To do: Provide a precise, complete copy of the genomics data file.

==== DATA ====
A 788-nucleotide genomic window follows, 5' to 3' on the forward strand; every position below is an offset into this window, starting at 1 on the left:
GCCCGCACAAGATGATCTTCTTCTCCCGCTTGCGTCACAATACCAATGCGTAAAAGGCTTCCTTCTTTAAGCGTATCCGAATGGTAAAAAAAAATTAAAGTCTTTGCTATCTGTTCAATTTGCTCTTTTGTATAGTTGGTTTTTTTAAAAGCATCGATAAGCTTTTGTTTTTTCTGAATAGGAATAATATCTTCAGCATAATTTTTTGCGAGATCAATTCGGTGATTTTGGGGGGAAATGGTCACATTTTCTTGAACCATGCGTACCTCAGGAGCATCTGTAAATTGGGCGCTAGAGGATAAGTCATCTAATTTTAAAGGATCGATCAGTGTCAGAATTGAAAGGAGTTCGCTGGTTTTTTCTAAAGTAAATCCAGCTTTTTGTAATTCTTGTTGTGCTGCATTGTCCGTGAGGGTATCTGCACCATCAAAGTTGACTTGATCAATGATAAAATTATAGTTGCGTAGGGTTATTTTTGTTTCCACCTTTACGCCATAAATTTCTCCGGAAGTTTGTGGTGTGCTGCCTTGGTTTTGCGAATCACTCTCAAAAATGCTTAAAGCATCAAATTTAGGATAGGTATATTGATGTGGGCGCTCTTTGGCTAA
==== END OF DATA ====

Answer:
A 788-nucleotide genomic window follows, 5' to 3' on the forward strand; every position below is an offset into this window, starting at 1 on the left:
GCCCGCACAAGATGATCTTCTTCTCCCGCTTGCGTCACAATACCAATGCGTAAAAGGCTTCCTTCTTTAAGCGTATCCGAATGGTAAAAAAAAATTAAAGTCTTTGCTATCTGTTCAATTTGCTCTTTTGTATAGTTGGTTTTTTTAAAAGCATCGATAAGCTTTTGTTTTTTCTGAATAGGAATAATATCTTCAGCATAATTTTTTGCGAGATCAATTCGGTGATTTTGGGGGGAAATGGTCACATTTTCTTGAACCATGCGTACCTCAGGAGCATCTGTAAATTGGGCGCTAGAGGATAAGTCATCTAATTTTAAAGGATCGATCAGTGTCAGAATTGAAAGGAGTTCGCTGGTTTTTTCTAAAGTAAATCCAGCTTTTTGTAATTCTTGTTGTGCTGCATTGTCCGTGAGGGTATCTGCACCATCAAAGTTGACTTGATCAATGATAAAATTATAGTTGCGTAGGGTTATTTTTGTTTCCACCTTTACGCCATAAATTTCTCCGGAAGTTTGTGGTGTGCTGCCTTGGTTTTGCGAATCACTCTCAAAAATGCTTAAAGCATCAAATTTAGGATAGGTATATTGATGTGGGCGCTCTTTGGCTAA